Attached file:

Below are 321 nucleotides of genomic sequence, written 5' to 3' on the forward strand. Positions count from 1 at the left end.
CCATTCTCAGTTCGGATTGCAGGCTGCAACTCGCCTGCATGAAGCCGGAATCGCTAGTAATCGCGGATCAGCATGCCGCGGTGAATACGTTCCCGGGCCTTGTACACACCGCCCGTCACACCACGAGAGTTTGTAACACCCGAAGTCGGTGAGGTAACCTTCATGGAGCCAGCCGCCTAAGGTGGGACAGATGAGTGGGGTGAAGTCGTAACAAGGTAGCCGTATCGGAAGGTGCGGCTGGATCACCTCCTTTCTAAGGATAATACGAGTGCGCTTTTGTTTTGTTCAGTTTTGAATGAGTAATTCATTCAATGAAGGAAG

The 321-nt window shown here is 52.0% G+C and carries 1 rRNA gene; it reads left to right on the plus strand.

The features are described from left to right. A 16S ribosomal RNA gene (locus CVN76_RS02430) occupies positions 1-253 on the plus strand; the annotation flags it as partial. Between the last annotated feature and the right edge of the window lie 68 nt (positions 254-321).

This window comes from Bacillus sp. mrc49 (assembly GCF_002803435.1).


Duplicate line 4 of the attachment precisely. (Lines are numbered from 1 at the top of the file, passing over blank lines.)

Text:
The features are described from left to right. A 16S ribosomal RNA gene (locus CVN76_RS02430) occupies positions 1-253 on the plus strand; the annotation flags it as partial. Between the last annotated feature and the right edge of the window lie 68 nt (positions 254-321).